Player Rating: 3/10

#2 Lucas Bøje-Larsen on a free from Hillerød

Another young bet, Lucas was spotted near the end of the second cycle. I was alerted he was on an expiring deal and signed him on a cheap contract. Unable to break into the first team and unimpressive in the Reserves, he went out on loan for this next season and won’t be coming back

Signing Rating: 6/10
Player Rating: 4/10

#3 Hektor Højbjerre-Thomsen on a free from Nordsjaelland

A first cycle catch, Hektor was signed on a pre-contract from our European-spot rivals. Like our friend Trent comments, Hektor had quite the intense first season, being recalled from a loan to cover but for Mucolli. He performed well, at times looking like he was going to displace Engels, but a lack of development looks like it might be his downfall. I’ve been unable to find a loan for him in this next season, so chances are he’ll (hopefully) have to impress with the Reserves to get another chance.

Signing Rating: 7/10
Player Rating: 6/10

#4 Lasse Nielsen for €30k from Malmö

Lasse was spotted on the second cycle, entering his final contract with the Swedish club. I liked his personality, and with his air dominance, he seemed like could add an option to Kolinger. However, performances were weak and his contract quickly became too expensive. Luckily I was able to ship him to Qatar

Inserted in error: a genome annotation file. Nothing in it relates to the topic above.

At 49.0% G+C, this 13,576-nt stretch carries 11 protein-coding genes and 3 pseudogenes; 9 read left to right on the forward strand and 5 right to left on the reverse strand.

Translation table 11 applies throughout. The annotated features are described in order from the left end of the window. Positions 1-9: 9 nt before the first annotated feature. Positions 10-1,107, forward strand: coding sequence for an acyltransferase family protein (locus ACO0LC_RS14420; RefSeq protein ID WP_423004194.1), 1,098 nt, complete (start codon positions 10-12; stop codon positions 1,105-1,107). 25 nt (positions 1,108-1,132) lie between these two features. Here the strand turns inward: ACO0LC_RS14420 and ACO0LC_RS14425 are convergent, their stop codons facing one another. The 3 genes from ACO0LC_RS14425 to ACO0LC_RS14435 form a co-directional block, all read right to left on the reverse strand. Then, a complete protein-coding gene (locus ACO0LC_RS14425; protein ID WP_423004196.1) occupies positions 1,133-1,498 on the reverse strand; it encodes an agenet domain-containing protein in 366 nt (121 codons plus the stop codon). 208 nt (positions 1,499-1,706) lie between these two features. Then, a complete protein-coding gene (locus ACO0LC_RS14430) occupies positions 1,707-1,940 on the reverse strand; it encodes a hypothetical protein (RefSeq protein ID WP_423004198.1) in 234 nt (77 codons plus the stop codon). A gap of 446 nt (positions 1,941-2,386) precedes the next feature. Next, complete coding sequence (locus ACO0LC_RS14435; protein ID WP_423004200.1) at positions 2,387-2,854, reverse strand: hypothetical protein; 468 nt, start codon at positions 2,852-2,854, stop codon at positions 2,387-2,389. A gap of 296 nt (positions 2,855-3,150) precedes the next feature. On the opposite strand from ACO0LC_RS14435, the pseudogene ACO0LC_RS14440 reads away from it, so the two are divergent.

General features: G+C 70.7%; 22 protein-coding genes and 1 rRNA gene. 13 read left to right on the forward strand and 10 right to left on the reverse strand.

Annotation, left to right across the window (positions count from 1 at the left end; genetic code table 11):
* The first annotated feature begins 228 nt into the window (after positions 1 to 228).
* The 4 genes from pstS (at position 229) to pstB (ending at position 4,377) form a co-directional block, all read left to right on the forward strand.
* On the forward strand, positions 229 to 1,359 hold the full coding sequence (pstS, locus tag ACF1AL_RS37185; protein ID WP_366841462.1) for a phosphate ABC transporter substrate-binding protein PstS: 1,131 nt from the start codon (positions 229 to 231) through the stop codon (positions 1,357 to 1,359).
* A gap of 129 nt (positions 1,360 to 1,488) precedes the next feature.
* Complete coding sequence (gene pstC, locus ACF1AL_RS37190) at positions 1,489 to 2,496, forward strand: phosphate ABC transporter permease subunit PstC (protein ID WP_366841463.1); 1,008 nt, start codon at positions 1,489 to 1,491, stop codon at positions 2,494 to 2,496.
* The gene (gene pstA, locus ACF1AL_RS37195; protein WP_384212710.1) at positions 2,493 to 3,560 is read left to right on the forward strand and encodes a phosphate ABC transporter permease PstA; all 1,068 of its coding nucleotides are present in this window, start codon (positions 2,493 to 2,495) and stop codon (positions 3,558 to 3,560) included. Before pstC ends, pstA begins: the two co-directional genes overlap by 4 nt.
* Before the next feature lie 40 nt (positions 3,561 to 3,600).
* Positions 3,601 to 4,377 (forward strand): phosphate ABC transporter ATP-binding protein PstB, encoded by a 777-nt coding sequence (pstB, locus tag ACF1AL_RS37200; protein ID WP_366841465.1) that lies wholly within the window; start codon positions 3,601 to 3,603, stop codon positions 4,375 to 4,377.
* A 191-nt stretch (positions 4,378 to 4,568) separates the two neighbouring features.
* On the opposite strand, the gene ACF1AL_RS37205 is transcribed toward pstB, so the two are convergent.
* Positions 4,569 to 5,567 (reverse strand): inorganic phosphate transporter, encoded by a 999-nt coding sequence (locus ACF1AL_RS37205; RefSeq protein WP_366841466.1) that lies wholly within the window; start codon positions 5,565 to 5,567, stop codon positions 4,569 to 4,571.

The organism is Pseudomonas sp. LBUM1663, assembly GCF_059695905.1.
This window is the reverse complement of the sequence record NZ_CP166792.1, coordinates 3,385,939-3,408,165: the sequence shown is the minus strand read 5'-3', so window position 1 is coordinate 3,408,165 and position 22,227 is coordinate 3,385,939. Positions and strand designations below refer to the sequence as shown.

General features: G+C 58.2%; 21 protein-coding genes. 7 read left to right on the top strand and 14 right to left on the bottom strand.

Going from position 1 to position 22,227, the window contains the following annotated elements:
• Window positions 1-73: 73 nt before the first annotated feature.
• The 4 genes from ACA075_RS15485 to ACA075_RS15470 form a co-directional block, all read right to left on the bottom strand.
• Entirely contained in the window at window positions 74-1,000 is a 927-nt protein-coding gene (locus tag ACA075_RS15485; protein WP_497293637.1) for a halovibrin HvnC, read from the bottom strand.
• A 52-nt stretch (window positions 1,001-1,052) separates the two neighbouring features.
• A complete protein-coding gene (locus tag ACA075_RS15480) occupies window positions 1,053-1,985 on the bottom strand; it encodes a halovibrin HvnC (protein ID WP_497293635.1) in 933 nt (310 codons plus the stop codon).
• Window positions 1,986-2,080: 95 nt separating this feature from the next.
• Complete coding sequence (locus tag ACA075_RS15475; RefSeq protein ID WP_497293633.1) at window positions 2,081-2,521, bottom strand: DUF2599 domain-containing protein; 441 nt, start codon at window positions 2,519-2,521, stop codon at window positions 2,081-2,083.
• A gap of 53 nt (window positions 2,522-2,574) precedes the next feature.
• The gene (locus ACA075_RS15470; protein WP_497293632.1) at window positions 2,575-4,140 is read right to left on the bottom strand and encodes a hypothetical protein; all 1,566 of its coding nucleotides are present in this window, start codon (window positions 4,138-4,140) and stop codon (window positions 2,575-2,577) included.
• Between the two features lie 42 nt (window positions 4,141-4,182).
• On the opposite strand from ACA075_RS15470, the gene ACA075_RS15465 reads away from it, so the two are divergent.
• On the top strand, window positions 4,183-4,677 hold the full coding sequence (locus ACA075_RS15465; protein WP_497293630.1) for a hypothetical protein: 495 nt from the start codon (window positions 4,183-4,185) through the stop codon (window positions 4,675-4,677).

Signing Rating: 6/10
Player Rating: 2/10

#5 Théo Pellenard on a free from Auxerre

Théo was actually an emergency signing, as following the end of Fulham’s Jerome Opoku loan at Vejle my other options were either too expensive or uninterested. He was suggested by my DoF and following a successful two-week trial, I signed him. He seemed like a top addition, so I wasn’t too hesitant in offering him one of the top salaries. I don’t think I’ve ever seen a fullback underperform so consistently. Much like Lasse, he became a burden long before the end of the season. I’m glad Lillestrøm is taking him off my wages.

Signing Rating: 3/10
Player Rating: 2/10

#6 Simon Graves for €500k from Randers FC

Finally, we can talk about a success story. Simon was spotted early during the second cycle and quickly marked as a target that transfer window. At first, he seemed a little pricey, but later into the window he demanded a transfer, which put him right in our price range. Randers actually wanted €400K for him, but I negotiated a €200K initial payment and €300K in instalments so as to not dry the coffers. He can be a bit inconsistent but is generally one of our top performers and solid all-around.

Signing Rating: 8/10
Player Rating: 7/10

#7 Ali Almosawe for €850K from FC København